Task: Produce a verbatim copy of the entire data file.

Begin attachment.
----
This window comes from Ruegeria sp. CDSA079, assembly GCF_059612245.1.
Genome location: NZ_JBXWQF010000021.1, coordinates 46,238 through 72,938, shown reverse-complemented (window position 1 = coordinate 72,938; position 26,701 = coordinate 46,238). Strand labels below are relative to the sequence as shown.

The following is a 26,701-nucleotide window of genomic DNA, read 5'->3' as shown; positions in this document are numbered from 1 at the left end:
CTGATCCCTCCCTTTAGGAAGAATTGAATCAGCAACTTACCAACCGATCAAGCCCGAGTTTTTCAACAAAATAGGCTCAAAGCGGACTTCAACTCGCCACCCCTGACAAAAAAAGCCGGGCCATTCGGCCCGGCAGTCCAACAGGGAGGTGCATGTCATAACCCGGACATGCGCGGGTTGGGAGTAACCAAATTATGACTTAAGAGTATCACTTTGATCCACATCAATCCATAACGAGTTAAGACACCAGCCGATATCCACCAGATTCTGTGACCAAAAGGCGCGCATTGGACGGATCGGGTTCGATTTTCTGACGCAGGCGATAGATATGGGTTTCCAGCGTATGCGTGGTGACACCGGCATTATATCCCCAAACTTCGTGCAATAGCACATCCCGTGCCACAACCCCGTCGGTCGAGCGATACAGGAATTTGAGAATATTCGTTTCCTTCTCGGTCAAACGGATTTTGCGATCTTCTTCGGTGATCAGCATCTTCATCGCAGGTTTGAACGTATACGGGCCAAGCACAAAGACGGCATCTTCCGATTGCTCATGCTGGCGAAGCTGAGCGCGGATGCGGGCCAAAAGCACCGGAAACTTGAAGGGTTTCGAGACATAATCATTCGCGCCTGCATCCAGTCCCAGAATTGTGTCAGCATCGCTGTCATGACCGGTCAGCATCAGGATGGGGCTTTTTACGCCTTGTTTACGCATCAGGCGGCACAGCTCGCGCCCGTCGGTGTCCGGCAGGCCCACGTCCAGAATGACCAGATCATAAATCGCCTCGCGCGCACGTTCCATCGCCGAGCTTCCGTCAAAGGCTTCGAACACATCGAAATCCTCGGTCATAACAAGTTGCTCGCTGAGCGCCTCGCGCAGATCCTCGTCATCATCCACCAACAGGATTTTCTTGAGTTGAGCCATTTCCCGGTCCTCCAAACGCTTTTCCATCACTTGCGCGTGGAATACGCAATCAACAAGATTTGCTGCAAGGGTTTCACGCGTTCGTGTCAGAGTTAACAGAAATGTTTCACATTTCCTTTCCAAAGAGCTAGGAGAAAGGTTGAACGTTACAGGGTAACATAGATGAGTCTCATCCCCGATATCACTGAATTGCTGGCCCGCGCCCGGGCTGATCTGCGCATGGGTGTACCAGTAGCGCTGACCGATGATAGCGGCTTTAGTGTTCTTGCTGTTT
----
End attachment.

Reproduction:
This window comes from Ruegeria sp. CDSA079, assembly GCF_059612245.1.
Genome location: NZ_JBXWQF010000021.1, coordinates 46,238 through 72,938, shown reverse-complemented (window position 1 = coordinate 72,938; position 26,701 = coordinate 46,238). Strand labels below are relative to the sequence as shown.

The following is a 26,701-nucleotide window of genomic DNA, read 5'->3' as shown; positions in this document are numbered from 1 at the left end:
CTGATCCCTCCCTTTAGGAAGAATTGAATCAGCAACTTACCAACCGATCAAGCCCGAGTTTTTCAACAAAATAGGCTCAAAGCGGACTTCAACTCGCCACCCCTGACAAAAAAAGCCGGGCCATTCGGCCCGGCAGTCCAACAGGGAGGTGCATGTCATAACCCGGACATGCGCGGGTTGGGAGTAACCAAATTATGACTTAAGAGTATCACTTTGATCCACATCAATCCATAACGAGTTAAGACACCAGCCGATATCCACCAGATTCTGTGACCAAAAGGCGCGCATTGGACGGATCGGGTTCGATTTTCTGACGCAGGCGATAGATATGGGTTTCCAGCGTATGCGTGGTGACACCGGCATTATATCCCCAAACTTCGTGCAATAGCACATCCCGTGCCACAACCCCGTCGGTCGAGCGATACAGGAATTTGAGAATATTCGTTTCCTTCTCGGTCAAACGGATTTTGCGATCTTCTTCGGTGATCAGCATCTTCATCGCAGGTTTGAACGTATACGGGCCAAGCACAAAGACGGCATCTTCCGATTGCTCATGCTGGCGAAGCTGAGCGCGGATGCGGGCCAAAAGCACCGGAAACTTGAAGGGTTTCGAGACATAATCATTCGCGCCTGCATCCAGTCCCAGAATTGTGTCAGCATCGCTGTCATGACCGGTCAGCATCAGGATGGGGCTTTTTACGCCTTGTTTACGCATCAGGCGGCACAGCTCGCGCCCGTCGGTGTCCGGCAGGCCCACGTCCAGAATGACCAGATCATAAATCGCCTCGCGCGCACGTTCCATCGCCGAGCTTCCGTCAAAGGCTTCGAACACATCGAAATCCTCGGTCATAACAAGTTGCTCGCTGAGCGCCTCGCGCAGATCCTCGTCATCATCCACCAACAGGATTTTCTTGAGTTGAGCCATTTCCCGGTCCTCCAAACGCTTTTCCATCACTTGCGCGTGGAATACGCAATCAACAAGATTTGCTGCAAGGGTTTCACGCGTTCGTGTCAGAGTTAACAGAAATGTTTCACATTTCCTTTCCAAAGAGCTAGGAGAAAGGTTGAACGTTACAGGGTAACATAGATGAGTCTCATCCCCGATATCACTGAATTGCTGGCCCGCGCCCGGGCTGATCTGCGCATGGGTGTACCAGTAGCGCTGACCGATGATAGCGGCTTTAGTGTTCTTGCTGTTT